Colvin Was War Correspondent, Astoria Native
On February 22, war correspondent and Astoria native, Marie Colvin was killed in Homs, Syria in the line of duty.
She was 56 years old.
Colvin, an award-winning journalist, worked for the British newspaper The Sunday Times from 1985 until her death.
She grew up in Oyster Bay and gradated from Yale with a degree in Anthropology.
Colvin began her 30 year career working the graveyard shift as a police reporter for United Press International (UPI) before becoming the organization’s Paris bureau chief. Two years later, Colvin was at the Times working as the paper’s Middle East correspondent. During her career Colvin interviewed many notable international figures including Muammar Gaddafi. Colvin covered conflicts in Chechnya, Kosova, Sierra Leone, Zimbabwe, Sri Lanka and East Timor where she was credited with saving the lives of 1,500 women and children from a compound that was besieged by Indonesian-backed forces.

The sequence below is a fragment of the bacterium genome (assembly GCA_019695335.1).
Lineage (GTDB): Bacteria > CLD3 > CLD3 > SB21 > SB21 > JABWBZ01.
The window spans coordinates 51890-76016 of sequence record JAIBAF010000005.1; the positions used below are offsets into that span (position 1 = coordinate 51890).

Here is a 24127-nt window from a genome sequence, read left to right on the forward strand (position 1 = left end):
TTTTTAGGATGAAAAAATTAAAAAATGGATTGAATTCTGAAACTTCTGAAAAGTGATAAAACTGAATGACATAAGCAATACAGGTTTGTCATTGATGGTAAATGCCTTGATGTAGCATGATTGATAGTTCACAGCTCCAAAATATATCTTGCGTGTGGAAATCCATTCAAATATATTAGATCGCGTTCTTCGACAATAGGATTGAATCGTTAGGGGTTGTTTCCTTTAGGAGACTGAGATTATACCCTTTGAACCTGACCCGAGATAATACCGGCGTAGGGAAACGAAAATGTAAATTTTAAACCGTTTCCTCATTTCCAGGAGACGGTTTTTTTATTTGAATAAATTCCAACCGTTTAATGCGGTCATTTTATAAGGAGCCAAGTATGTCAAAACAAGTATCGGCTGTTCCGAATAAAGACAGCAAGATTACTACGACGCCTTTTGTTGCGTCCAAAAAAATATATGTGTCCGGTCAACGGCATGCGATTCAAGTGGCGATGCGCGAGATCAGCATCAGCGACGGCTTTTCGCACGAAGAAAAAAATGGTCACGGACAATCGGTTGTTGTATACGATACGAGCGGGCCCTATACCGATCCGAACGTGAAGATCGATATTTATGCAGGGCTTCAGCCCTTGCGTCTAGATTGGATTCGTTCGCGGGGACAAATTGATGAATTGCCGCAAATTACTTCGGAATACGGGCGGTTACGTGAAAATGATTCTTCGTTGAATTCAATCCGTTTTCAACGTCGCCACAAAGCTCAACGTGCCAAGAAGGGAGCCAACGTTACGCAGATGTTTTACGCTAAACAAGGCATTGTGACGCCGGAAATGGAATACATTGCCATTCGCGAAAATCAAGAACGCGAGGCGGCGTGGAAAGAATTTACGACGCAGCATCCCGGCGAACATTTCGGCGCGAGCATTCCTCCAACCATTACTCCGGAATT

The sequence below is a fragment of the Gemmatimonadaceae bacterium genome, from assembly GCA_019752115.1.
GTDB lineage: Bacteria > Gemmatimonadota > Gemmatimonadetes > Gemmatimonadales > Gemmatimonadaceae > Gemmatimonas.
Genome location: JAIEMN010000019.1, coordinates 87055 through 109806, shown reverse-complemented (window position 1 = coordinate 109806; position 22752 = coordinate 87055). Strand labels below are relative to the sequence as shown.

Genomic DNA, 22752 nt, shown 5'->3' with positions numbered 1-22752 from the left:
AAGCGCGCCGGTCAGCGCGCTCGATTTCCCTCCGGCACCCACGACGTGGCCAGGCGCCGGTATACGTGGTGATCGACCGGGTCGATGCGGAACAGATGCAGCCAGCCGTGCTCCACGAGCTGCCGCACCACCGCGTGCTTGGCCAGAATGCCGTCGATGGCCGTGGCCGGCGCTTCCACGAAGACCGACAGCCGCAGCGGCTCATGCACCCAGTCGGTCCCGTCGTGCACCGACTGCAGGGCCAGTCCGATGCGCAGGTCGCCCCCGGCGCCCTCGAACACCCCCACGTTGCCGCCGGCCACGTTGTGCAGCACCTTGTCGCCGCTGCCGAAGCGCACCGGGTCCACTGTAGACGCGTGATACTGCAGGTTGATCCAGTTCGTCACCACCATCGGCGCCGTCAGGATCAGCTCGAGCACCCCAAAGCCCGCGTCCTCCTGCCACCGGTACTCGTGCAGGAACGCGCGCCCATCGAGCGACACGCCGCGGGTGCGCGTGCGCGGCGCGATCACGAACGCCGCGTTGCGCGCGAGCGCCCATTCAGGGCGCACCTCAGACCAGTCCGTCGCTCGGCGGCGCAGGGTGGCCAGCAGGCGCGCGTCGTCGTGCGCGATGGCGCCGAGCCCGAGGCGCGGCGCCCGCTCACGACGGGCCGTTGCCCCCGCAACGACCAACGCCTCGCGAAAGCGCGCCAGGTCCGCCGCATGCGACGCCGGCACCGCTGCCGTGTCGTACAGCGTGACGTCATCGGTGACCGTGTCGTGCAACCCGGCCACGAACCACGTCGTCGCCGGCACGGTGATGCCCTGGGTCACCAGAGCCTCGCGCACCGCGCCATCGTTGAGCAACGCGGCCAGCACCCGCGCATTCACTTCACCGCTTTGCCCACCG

Colvin lost the sight in her left eye from an explosion due to a Sri Lankan Army rocket-propelled grenade on April 16, 2001.
Her last broadcast appeared on CNN the night before she and French photographer Remi Ochlik, were killed.
Colvin resided in Hammersmith, West London and had no children. Colvin was buried on March 12 in East Norwich, Long Island where she grew up.